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Business schools, stuck for a century in the case study methodology of the 1920s, have increasingly been investing in new technologies to teach students the core concepts of management. But there is one technology they seem to have overlooked entirely: video games.
Elementary and secondary schools are bursting with maths, vocabulary and geography video games. When they are well designed and executed, these games help students to learn without realising that they are learning. The repetition built into such games just makes the knowledge and knowhow sink in deeper. But video games have yet to find their way into business schools. Why is this?
A decade ago, research behind the book The Kids are Alright showed an interesting side-effect of non-educational games: adults who reported that they had “grown up playing video games” were better business strategists and leaders than those who had not played them. The genre of the game did not matter, but what did was the mindset that emerged in gamers – one consistent with good business practices.
Today, some business schools are moving in the direction of games by adopting simulations into their curriculums. But simulations are definitely not video games. They are usually confined to a single course and designed to impart one or two lessons at best. When we’ve asked current students what they learn from simulations, their answer is most often a tepid “not much”.
Perhaps simulations could serve as stepping stones to the greater use of games in business schools, and if so it would behove schools to quicken the pace. Video games have played a critical role in diverse organisations, such as the US Army for leadership and tactical training.
Yet business schools have been very slow to adapt this approach, in part because of a gut-level aversion to the word “game”. Academics equate “serious” teaching with a case study or a simulation and frivolity with anything that hints at a game. Moreover, if games were to start doing all of the teaching, it would become increasingly difficult for professors to justify their routinely lofty salaries and their traditional perch at the head of the class.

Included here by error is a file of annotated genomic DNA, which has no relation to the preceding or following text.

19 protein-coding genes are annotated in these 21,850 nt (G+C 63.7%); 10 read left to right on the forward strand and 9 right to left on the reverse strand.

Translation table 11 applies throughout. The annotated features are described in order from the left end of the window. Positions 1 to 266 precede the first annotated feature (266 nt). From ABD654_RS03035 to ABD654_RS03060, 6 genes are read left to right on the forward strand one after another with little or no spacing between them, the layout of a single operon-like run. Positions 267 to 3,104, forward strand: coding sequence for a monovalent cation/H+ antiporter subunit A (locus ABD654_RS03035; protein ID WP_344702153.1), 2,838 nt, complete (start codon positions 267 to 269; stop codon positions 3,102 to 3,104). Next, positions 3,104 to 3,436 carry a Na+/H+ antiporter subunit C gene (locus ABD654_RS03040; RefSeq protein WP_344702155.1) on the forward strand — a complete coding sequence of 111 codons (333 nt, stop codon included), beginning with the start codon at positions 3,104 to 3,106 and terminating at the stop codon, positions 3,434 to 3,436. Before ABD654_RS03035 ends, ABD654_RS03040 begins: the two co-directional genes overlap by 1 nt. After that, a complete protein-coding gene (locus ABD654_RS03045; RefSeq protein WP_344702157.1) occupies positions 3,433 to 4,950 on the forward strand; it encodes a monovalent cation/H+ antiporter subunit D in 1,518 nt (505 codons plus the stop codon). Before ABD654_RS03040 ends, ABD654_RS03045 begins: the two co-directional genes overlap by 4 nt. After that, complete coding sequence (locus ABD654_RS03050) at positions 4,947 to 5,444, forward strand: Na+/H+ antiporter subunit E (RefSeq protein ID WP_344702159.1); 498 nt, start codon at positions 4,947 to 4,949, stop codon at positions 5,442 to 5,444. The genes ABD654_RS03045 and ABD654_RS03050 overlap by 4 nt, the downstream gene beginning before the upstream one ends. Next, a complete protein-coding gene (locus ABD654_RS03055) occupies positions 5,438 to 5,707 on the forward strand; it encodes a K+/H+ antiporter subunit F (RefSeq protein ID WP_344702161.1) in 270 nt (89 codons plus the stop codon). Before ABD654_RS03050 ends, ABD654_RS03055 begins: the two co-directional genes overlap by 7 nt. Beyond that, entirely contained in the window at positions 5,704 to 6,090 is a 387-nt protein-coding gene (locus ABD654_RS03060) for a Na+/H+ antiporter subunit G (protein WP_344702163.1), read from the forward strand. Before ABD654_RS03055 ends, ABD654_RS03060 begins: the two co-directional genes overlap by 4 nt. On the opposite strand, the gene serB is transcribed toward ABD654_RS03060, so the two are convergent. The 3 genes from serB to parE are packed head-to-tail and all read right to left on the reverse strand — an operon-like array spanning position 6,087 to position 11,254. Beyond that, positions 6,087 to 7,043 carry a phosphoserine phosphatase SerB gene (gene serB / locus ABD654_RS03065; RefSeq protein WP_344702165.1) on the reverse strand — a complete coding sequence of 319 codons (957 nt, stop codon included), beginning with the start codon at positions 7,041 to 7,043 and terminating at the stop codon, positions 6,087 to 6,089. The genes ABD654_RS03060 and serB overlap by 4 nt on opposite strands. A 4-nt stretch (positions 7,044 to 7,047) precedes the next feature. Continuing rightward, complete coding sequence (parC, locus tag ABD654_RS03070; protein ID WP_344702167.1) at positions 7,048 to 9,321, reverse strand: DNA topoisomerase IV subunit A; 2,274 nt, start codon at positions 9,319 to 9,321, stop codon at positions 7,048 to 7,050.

The best video games encourage gamers to play for weeks on end. A teaching game with similar elements could feature enough complexity to feel real by holistically incorporating many of the pressures of real business life rather than the artificial pressures normally injected into a simulation – such as timed sessions and information scarcity.
The storyline of a great video game can stick with players for weeks or even years. And while simulations often have a background story before game play begins, once decision-making is turned over to the players, the storyline splinters. One of the reasons that case studies have worked so well over the past century of business school teaching is that the good ones stick in managers’ minds long after business school is over. A well-designed video game keeps the storyline clear (and the related learning memorable) no matter what moves the player makes.
But could video games actually replace today’s simulations? We think it is possible to impart real-life lessons through games without having to simulate the exact economic and organisational forces of the “real world”. This can make it easier for players to suspend their disbelief long enough to learn something valuable.
Simulations are a good step towards bringing business education into the 21st century, however, the Holy Grail of educating the gamer generation is going to be creating games that will transfer (and reinforce) the most important concepts of business without the need for human intervention. We can envision a not-too-distant future in which video games replace business schools altogether.
Imagine a world in which smart business thinking is readily accessible to all through the wide availability of video games and not limited to a cadre of highly paid MBAs. The trickle-down effect would lead to more informed decision-making and more effective management around the world. Instead of business schools being mostly about making rich people richer, video game-based business education would help to make the poor – those who cannot afford to attend expensive business schools – a little less poor.
Imagine how much more democratic and lasting the lessons of business education would be if those lessons could be distributed through games that could be played by anyone, anywhere in the world.
John Beck is president of North Star Leadership Group and a senior adviser to the government of Cambodia; Steve Hodges is the president of Hult International Business School
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